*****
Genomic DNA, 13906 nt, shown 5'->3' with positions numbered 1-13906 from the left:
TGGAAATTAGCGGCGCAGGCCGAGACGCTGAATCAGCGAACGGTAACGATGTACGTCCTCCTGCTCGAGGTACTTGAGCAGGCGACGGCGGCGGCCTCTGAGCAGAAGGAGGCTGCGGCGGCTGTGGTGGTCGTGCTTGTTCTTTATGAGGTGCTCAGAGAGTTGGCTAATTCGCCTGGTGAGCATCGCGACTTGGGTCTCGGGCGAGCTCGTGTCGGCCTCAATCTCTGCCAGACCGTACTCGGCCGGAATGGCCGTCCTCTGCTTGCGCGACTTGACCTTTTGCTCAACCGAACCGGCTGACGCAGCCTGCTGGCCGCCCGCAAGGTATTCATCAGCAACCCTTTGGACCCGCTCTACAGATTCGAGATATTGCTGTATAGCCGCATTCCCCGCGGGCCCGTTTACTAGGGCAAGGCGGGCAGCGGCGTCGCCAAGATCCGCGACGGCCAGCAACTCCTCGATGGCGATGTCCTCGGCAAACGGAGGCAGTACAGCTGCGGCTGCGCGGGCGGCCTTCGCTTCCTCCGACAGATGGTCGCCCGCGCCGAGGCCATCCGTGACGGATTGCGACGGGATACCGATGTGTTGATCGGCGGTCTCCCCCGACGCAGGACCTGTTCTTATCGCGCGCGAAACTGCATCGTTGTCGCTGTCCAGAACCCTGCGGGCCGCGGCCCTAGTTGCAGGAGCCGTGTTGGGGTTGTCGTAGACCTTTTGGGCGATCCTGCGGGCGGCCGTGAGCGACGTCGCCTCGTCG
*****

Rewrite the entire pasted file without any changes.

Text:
Genomic DNA, 13906 nt, shown 5'->3' with positions numbered 1-13906 from the left:
TGGAAATTAGCGGCGCAGGCCGAGACGCTGAATCAGCGAACGGTAACGATGTACGTCCTCCTGCTCGAGGTACTTGAGCAGGCGACGGCGGCGGCCTCTGAGCAGAAGGAGGCTGCGGCGGCTGTGGTGGTCGTGCTTGTTCTTTATGAGGTGCTCAGAGAGTTGGCTAATTCGCCTGGTGAGCATCGCGACTTGGGTCTCGGGCGAGCTCGTGTCGGCCTCAATCTCTGCCAGACCGTACTCGGCCGGAATGGCCGTCCTCTGCTTGCGCGACTTGACCTTTTGCTCAACCGAACCGGCTGACGCAGCCTGCTGGCCGCCCGCAAGGTATTCATCAGCAACCCTTTGGACCCGCTCTACAGATTCGAGATATTGCTGTATAGCCGCATTCCCCGCGGGCCCGTTTACTAGGGCAAGGCGGGCAGCGGCGTCGCCAAGATCCGCGACGGCCAGCAACTCCTCGATGGCGATGTCCTCGGCAAACGGAGGCAGTACAGCTGCGGCTGCGCGGGCGGCCTTCGCTTCCTCCGACAGATGGTCGCCCGCGCCGAGGCCATCCGTGACGGATTGCGACGGGATACCGATGTGTTGATCGGCGGTCTCCCCCGACGCAGGACCTGTTCTTATCGCGCGCGAAACTGCATCGTTGTCGCTGTCCAGAACCCTGCGGGCCGCGGCCCTAGTTGCAGGAGCCGTGTTGGGGTTGTCGTAGACCTTTTGGGCGATCCTGCGGGCGGCCGTGAGCGACGTCGCCTCGTCG